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I've got two branches: master and development. The development branch contains a few completed new features and a couple unfinished modifications – nothing is committed yet, though. Master hasn't changed since the creation of the dev branch.

I want to commit the completed features to dev and merge those back into the master branch for deployment, but leave the unfinished modifications on dev uncommitted for now.

Incidentally, there aren't any files that span both categories (e.g. nothing was changed/added as part of a new complete feature that was later modified to be part of an as yet incomplete feature).

My gut instinct is that I should manually add all the implicated files in the finished feature set to the git queue, commit those to dev, and then switch branches to master and do a merge.

But will that save my work on uncommitted features in the dev branch? Or is this one of those situations that calls for stashing? If so, what's the right order to do things?

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3 Answers 3

up vote 5 down vote accepted

I think the simplest solution, without any tricks, would be:

  1. Use git add <file> for all files which contain changes about finished (ready) feature.
    Sidenote: even if your changes were intermingled, you would be able to use git add --interactive to select which parts of changes you want to have in next commit.

  2. Optionally test your changes that you have now prepare in the index:

    $ git stash --keep-index
    $ run tests
    $ git stash pop
  3. Make a commit from changes prepared in the index (which contain changes which are ready)

    $ git commit

    (I personally use git commit -s for automatic signoff, but that depends on practices used by your project)

  4. Stash away changes which are not ready yet

    $ git stash save
  5. Checkout 'master' branch, and merge in 'dev' branch (this should result in fast-forward):

    $ git checkout master
    $ git merge dev
  6. Go back to 'dev' branch, and unstash your changes

    $ git checkout dev
    $ git stash pop

You would be able to do that without using git stash, by relying on the fact that 'master' branch should fast-forward and directly manipulating 'master' branch via git update-ref command. I wouldn't recommend it, though.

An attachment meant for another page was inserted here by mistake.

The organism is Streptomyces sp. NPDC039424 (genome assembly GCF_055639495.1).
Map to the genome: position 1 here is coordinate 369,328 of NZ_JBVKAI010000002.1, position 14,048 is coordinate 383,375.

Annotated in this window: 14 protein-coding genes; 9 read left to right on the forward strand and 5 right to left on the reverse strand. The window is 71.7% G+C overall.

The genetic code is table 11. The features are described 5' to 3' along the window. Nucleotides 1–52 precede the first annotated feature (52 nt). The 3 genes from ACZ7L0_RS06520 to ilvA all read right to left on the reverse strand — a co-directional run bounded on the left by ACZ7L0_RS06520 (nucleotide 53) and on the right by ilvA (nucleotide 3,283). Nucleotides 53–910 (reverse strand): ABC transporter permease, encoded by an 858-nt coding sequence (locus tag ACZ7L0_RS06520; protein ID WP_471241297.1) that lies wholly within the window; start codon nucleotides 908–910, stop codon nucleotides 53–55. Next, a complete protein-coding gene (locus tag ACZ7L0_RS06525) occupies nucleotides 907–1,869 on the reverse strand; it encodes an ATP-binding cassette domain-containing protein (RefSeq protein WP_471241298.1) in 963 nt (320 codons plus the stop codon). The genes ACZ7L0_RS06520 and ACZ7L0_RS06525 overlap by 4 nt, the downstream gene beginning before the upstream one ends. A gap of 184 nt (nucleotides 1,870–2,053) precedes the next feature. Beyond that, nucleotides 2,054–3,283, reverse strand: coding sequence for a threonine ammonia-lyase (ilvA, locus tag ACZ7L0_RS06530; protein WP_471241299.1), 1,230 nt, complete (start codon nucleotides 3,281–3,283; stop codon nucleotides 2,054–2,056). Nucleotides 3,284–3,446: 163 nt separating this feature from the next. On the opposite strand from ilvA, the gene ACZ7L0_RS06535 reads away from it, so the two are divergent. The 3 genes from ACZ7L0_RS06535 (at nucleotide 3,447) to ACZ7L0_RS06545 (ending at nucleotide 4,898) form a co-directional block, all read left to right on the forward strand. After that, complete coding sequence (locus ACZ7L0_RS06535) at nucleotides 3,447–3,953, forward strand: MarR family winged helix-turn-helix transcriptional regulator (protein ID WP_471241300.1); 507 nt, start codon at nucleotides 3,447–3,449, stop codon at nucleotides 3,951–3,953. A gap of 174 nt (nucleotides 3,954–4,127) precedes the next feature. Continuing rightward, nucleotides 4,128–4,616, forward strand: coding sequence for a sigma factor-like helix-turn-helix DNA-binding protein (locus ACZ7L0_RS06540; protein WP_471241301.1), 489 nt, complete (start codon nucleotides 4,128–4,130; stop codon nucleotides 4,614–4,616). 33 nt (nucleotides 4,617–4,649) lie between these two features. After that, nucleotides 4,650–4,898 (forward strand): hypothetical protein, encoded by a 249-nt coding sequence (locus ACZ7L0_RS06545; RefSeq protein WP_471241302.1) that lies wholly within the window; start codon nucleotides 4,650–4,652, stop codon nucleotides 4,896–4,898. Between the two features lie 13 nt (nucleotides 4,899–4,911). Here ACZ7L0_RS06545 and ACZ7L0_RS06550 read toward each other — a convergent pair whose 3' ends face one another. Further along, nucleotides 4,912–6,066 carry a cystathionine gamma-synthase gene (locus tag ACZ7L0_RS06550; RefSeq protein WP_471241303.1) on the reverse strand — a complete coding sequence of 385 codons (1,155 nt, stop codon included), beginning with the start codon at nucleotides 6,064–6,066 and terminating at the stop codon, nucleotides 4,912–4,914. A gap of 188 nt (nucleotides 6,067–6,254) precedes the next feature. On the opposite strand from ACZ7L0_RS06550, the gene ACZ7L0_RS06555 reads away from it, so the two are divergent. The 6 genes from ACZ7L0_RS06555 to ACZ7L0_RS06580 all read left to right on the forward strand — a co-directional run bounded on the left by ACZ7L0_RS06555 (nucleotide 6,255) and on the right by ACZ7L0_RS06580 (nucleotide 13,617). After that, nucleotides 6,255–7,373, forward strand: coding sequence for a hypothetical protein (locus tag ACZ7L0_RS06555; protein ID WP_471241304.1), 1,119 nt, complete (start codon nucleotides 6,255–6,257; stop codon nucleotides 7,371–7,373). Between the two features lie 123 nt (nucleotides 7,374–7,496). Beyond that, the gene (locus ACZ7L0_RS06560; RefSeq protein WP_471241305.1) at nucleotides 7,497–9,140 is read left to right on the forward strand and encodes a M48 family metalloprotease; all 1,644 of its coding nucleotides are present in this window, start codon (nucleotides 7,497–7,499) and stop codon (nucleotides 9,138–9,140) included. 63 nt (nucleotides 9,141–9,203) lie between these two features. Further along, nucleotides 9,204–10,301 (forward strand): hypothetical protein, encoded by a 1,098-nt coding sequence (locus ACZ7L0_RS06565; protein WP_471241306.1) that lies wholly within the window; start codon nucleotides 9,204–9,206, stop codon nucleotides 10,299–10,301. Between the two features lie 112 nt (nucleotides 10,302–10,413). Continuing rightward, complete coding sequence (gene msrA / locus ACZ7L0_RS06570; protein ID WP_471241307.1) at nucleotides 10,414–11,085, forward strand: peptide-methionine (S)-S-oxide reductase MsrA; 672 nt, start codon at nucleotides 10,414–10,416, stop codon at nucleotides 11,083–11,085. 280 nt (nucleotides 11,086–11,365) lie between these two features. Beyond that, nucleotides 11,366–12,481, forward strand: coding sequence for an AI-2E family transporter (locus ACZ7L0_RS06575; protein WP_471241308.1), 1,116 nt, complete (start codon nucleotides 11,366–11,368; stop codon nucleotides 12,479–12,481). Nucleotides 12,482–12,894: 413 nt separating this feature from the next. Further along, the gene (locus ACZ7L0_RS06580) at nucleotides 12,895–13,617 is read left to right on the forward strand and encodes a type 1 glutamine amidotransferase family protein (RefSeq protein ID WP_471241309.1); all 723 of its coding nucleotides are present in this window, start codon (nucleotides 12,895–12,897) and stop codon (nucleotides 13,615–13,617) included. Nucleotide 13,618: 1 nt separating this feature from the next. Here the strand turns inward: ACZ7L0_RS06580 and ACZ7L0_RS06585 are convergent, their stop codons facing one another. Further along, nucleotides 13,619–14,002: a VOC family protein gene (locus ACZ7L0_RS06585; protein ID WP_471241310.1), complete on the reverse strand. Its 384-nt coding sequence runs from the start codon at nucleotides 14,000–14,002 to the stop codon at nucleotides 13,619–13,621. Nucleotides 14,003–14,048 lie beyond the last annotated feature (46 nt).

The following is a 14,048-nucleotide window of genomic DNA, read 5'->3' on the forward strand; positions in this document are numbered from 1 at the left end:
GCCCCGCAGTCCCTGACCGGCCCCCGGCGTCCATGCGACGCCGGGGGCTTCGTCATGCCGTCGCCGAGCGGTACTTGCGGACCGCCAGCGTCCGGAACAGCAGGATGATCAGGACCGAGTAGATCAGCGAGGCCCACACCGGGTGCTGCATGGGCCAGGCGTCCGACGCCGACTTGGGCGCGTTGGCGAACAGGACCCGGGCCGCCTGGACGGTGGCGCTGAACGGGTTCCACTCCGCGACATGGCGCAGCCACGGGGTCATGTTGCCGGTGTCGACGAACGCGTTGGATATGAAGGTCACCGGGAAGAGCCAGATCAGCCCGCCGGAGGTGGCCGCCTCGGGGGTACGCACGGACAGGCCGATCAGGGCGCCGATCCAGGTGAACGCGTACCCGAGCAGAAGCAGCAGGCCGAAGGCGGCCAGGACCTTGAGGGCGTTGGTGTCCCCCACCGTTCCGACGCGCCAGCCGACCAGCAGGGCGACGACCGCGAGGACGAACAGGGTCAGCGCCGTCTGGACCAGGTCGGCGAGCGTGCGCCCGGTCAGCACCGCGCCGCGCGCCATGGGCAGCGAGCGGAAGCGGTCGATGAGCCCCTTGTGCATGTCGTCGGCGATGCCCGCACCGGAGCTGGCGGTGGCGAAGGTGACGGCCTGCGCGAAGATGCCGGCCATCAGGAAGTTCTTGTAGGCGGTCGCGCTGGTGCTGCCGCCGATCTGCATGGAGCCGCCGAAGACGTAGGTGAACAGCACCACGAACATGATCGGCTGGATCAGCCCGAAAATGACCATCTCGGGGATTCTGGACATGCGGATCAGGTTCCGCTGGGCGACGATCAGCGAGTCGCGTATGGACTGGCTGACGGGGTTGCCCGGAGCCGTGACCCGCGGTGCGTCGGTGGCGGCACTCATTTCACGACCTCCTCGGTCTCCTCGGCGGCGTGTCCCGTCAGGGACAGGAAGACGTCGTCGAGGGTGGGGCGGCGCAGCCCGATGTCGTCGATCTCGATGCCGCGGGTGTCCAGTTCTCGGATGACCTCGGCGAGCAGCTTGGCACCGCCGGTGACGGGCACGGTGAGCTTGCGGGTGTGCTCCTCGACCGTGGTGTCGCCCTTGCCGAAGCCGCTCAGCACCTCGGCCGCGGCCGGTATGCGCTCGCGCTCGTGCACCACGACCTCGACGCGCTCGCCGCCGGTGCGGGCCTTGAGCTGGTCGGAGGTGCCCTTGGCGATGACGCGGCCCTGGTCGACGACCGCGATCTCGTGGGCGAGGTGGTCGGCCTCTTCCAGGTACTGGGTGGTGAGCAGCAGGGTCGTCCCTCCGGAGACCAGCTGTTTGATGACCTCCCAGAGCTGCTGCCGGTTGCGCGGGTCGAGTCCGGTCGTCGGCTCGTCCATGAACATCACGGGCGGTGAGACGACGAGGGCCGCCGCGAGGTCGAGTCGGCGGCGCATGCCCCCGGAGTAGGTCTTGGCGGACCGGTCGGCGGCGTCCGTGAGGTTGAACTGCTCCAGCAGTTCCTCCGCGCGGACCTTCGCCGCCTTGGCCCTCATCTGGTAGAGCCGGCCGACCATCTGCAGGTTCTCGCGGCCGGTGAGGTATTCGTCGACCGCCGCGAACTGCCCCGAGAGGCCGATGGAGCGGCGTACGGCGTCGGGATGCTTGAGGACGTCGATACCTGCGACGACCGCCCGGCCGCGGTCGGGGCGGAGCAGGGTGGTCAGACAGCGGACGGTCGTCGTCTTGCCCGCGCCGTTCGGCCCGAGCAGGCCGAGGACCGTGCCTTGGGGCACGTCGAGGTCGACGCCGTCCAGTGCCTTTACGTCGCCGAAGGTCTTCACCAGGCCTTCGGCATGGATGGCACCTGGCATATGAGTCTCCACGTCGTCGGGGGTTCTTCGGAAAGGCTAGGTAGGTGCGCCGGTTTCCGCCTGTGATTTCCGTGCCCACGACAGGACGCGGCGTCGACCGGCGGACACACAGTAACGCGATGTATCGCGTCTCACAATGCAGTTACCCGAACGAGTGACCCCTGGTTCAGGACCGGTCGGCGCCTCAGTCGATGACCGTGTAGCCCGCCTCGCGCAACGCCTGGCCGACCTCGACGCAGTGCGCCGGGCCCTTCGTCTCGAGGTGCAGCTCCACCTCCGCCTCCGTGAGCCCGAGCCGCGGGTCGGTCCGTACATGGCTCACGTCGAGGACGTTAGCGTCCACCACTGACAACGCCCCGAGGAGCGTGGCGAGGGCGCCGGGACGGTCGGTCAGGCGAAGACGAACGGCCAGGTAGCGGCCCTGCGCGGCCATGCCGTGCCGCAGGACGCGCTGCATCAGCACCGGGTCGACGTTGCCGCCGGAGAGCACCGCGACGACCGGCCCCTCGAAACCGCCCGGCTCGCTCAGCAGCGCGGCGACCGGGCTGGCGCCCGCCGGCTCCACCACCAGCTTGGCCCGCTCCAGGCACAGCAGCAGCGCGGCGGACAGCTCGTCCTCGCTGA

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You can use stash there to keep local mods and go master for merge.

But, if the features are unrelated, I'd commit everything to dev, rebase -i to put the uncompleted feature on top of everything, and then get the id of the last completed commit.

Then from master just do git merge last-completed-commit-id and thats all.

EDIT: with rebase -i you can interactively reorder commits, so if they are independent you shouldn't have a problem there, just git rebase -i HEAD~5(for 5 commits) and reorder lines.
This of course won't work if your commits are not independent and need to be one after each other

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I'm not sure I entirely understand what you mean by rebase-ing in this context--could you clarify? My understanding of rebase is that it's usually for bringing a development branch up to speed with changes made independently on a master branch, by importing the new version of the master and then rolling out the changes from development on top. How would I use it in this context? Thanks! –  justinbach Oct 29 '09 at 13:08

Have a look on stash and some examples how to use it here. Personally I would just commit the dirty branch and then merge with the previous version. Committing is cheap in git, the intention behind is to commit frequently.

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